Britain's Boris Johnson will visit European capitals this week on his first overseas trip as prime minister, as his government said Sunday it had ordered the scrapping of the decades-old law enforcing its EU membership.
Johnson will travel to Berlin on Wednesday for talks with German Chancellor Angela Merkel and on to Paris Thursday for discussions with French President Emmanuel Macron, Downing Street confirmed on Sunday, amid growing fears of a no-deal Brexit in two and a half months.
The meetings, ahead of a two-day G7 summit starting Saturday in the southern French resort of Biarritz, are his first diplomatic forays abroad since replacing predecessor Theresa May last month.
Johnson is expected to push for the EU to reopen negotiations over the terms of Brexit or warn that it faces the prospect of Britain's disorderly departure on October 31 -- the date it is due to leave.
European leaders have repeatedly rejected reopening an accord agreed by May last year but then rejected by British lawmakers on three occasions, despite Johnson's threats that the country will leave then without an agreement.
In an apparent show of intent, London announced Sunday that it had ordered the repeal of the European Communities Act, which took Britain into the forerunner to the EU 46 years ago and gives Brussels law supremacy.
The order, signed by Brexit Secretary Steve Barclay on Friday, is set to take effect on October 31.
"This is a landmark moment in taking back control of our laws from Brussels," Barclay said in a statement.
"This is a clear signal to the people of this country that there is no turning back -- we are leaving the EU as promised on October 31, whatever the circumstances -- delivering on the instructions given to us in 2016."
The moves come as Johnson faces increasing pressure to immediately recall MPs from their summer holidays so that parliament can debate Brexit.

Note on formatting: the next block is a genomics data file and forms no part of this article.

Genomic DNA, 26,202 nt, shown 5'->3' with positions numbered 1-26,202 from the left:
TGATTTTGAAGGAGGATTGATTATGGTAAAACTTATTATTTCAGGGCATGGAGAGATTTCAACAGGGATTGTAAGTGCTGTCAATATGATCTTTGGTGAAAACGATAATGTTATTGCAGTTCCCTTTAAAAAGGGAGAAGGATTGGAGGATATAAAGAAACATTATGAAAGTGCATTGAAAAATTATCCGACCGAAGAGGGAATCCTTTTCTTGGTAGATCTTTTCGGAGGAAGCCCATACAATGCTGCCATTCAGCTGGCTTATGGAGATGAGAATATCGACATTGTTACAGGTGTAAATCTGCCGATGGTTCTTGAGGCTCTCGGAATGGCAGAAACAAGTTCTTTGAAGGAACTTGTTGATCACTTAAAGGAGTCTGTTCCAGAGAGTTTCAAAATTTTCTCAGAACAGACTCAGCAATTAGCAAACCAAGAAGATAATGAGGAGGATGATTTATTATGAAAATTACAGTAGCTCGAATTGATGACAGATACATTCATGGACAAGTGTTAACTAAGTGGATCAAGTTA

More than 100 lawmakers, who are not due to return until September 3, have demanded in a letter that he reconvene the 650-seat House of Commons and let them sit permanently until October 31.
"Our country is on the brink of an economic crisis, as we career towards a no-deal Brexit," said the letter, signed by MPs and opposition party leaders who want to halt a no-deal departure.
"We face a national emergency, and parliament must be recalled now."
Parliament is set to break up again shortly after it returns, with the main parties holding their annual conferences during the September break.
Main opposition Labour leader Jeremy Corbyn wants to call a vote of no confidence in Johnson's government after parliament returns.
He hopes to take over as a temporary prime minister, seek an extension to Britain's EU departure date to stop a no-deal Brexit, and then call a general election.
"What we need is a government that is prepared to negotiate with the European Union so we don't have a crash-out on the 31st," Corbyn said Saturday. "This government clearly doesn't want to do that."
Britain could face food, fuel and medicine shortages and chaos at its ports in a no-deal Brexit, The Sunday Times newspaper reported, citing a leaked government planning document.
There would likely be some form of hard border imposed on the island of Ireland, the document implied.
Rather than worst-case scenarios, the leaked document, compiled this month by the Cabinet Office ministry, spells out the likely ramifications of a no-deal Brexit, the broadsheet claimed.
The document said logjams could affect fuel distribution, while up to 85 percent of trucks using the main ports to continental Europe might not be ready for French customs.
The availability of fresh food would be diminished and prices would go up, the newspaper said.